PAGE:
GREENVILLE — The Darke County Education Service Center (ESC) hosted its annual R.E.A.L. Success luncheon Monday at Romer’s for those students who achieved excellent or outstanding on state testing.
The lunch was held in celebration of Raising Expectations for All Learners (R.E.A.L.) by the special education supervisory staff at the ESC, comprised of Lisa Giuffre, Lisa Preston and Pat Wendel.
ESC Superintendent Mike Gray gave the opening remarks and Darke County Commissioner Diane Delaplane presented the invocation. Gray then announced the award winners and Delaplane presented each with his/her award.
Ansonia students — Jenna Fullorth, Tyler Runner, Jeff Thorp, Darrell Fox, Austin Oliver, Zander Ahrens, Abigail Heck, Alex Willoughby and Odin Zeller. Sam Rhoades was not in attendance.
Arcanum students — Willie Brehm, Victoria Gross, Josiah Fox, Daniel Lambert and Shane Grant. Isaac Smith and Mary Trittschuh were unable to attend.
Bradford students — Andrew Moyer, Caden Jay and Ben Kitts. Keenan Clark and Devin Miller were not in attendance.
Franklin Monroe students — Jayce Byers, Marcus Glass, Josh Albright, Madelaine Gantt, Maureen Gantt, Mercedes Hatch and Eveleen Middlestetter.
Mississinawa Valley students — Aiden Reichard, Jordan Hampshire, Joshua Hampshire, Jonas Bobo, Braydon Smith, Thomas Swanson, Zachary Miller, Madison Stachler, Kaine Daniels, Sherry Bailer, Caden King, Zackary Binkley, Samantha Couchot, Braxton Hampshire, Mannie Melchor and Ross Crumrine. Chase Ashby was not in attendance.
Tri-Village students — John Ketring, Michael Seager, Brandon Lee and Gracie Brown. Becca Locke was unable to attend.
Versailles students — David Ault, Evan Thiebeau and Katie Runner.
Angela McMurry, ESC’s science coordinator, made remarks as did Gray.
McMurry shared the story, “The Most Magnificent Thing.” After reading from it, she said, “What really is magnificent? Nowhere do you see where magnificent is perfect. Sometimes you want to quit and make changes, but the most magnificent thing is just around the corner. I believe you all are truly magnificent.”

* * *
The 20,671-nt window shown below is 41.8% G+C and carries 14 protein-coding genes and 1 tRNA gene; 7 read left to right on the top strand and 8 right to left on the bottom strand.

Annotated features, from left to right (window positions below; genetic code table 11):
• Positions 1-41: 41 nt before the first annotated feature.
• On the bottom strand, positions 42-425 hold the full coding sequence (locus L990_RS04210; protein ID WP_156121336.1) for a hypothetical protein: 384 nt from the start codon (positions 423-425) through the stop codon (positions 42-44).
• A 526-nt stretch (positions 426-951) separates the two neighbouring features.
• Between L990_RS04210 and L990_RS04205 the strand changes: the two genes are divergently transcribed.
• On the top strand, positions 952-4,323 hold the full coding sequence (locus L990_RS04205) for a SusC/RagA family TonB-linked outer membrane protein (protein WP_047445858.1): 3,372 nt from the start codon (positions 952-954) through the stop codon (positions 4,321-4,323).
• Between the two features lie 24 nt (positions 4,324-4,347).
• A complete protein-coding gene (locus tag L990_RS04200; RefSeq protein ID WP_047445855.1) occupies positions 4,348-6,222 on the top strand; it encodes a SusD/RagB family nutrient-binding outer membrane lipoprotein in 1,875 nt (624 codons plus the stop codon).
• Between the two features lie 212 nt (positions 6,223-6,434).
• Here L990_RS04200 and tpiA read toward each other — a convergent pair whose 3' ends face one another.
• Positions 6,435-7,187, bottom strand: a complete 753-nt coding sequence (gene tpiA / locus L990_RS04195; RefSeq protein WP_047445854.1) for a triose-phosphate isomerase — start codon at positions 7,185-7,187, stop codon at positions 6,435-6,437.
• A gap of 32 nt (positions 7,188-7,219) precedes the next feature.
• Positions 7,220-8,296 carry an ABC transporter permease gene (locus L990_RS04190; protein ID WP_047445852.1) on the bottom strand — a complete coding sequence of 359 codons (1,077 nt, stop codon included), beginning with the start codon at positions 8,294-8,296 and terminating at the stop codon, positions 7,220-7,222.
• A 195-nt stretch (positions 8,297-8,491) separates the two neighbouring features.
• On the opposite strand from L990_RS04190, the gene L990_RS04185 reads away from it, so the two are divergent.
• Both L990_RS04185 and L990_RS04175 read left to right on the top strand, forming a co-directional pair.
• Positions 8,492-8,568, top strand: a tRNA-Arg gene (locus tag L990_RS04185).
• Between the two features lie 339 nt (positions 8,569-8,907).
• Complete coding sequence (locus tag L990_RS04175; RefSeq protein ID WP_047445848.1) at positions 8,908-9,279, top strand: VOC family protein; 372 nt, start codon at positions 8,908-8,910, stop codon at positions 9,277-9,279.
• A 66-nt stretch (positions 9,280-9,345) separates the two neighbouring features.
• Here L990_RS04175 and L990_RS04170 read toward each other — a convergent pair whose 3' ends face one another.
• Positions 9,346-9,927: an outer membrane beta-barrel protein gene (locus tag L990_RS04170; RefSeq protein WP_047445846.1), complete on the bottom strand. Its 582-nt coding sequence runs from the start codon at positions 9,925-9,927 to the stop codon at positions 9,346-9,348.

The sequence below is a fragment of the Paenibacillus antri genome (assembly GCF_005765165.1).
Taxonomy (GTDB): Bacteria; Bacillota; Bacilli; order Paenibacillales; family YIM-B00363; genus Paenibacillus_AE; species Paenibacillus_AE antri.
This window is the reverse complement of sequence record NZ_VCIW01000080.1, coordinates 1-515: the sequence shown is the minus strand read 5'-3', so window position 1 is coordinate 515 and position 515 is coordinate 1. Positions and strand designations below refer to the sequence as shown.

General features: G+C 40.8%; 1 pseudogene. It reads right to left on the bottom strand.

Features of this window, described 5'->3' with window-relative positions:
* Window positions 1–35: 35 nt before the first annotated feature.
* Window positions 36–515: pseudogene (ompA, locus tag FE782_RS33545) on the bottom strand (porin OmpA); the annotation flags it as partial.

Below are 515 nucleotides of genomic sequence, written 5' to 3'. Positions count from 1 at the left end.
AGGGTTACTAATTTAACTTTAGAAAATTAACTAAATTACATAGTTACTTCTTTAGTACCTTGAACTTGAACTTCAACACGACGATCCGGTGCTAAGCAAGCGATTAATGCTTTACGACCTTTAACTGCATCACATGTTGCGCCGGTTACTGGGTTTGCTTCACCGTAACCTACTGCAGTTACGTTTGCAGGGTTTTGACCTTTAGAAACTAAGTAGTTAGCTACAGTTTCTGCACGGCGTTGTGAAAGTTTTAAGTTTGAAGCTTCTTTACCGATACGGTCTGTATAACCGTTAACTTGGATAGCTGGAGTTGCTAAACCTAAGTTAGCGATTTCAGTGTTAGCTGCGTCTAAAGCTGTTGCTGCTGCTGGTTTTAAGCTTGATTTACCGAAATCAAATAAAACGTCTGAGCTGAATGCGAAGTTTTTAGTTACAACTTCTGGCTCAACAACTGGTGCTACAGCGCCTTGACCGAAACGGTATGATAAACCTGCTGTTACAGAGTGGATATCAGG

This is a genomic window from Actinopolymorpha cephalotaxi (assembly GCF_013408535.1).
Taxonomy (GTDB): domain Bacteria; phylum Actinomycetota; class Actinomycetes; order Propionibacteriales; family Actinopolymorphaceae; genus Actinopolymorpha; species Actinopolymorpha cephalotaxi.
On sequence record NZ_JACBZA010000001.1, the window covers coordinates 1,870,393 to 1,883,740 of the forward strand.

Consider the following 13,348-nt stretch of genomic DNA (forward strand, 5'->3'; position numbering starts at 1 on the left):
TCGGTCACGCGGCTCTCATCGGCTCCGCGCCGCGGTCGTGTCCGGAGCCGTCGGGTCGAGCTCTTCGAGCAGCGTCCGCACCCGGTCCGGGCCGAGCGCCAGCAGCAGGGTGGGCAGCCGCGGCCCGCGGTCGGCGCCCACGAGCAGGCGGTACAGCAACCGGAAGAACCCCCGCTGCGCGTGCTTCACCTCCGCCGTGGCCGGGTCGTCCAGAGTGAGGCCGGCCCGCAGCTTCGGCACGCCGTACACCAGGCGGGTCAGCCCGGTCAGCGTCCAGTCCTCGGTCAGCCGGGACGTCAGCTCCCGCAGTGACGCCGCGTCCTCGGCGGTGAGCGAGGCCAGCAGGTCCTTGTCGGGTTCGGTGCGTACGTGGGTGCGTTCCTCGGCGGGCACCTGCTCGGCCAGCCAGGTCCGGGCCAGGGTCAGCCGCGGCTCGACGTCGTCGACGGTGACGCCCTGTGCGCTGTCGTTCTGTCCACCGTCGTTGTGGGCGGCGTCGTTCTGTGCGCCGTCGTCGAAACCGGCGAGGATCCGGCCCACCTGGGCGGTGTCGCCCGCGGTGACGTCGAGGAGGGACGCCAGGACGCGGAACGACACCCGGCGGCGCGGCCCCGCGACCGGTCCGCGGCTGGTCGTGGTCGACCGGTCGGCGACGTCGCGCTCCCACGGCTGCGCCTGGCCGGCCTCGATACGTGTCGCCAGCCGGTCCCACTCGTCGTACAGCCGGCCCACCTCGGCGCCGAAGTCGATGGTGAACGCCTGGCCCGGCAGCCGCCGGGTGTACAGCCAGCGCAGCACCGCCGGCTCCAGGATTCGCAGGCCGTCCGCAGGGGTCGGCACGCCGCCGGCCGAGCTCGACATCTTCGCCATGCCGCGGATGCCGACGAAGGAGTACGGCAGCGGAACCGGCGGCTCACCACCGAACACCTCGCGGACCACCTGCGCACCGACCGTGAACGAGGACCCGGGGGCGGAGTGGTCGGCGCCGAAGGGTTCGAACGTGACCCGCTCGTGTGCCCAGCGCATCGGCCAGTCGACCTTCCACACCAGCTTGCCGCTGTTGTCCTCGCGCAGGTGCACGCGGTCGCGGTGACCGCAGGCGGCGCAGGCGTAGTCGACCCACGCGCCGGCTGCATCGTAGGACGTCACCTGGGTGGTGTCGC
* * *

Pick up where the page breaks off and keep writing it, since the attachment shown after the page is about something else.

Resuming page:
Gray ended the awards ceremony by announcing that he had some money to give away like he usually does at these events in the past.
He held up a $10 bill, and asked who wanted it, and of course the hands went up. He then crumpled it up in his hands and again asked who wanted it. Hands stayed up. Then he dropped it on the ground and started to grind it into the floor with his shoes. Still, hands went into the air.
He then said, “Friends, we have all learned a very valuable lesson. No matter what I did to the money, you still wanted it because it did not decrease in value. It was still worth $10. Many times in our lives we are dropped, crumpled and ground into the dirt by the decisions we make and the circumstances that come our way. We feel as though we are worthless. But no matter what has happened or what will happen, you will never lose your value. Dirty or clean, crumpled or finely creased, you are still priceless to those who do love you. The worth of our lives comes not in what we do or who we know, but by who we are. You are special. Don’t ever forget it.”
Recipients of $10 bills were Mercedes Hatch, Josiah Fox, Katie Runner, Zander Ahrens and Sherry Bailer, while names drawn for the book, “The Most Magnificent Thing,” were Thomas Swanson, Madison Stachler, Jayce Byers, Willie Brehm and David Ault.
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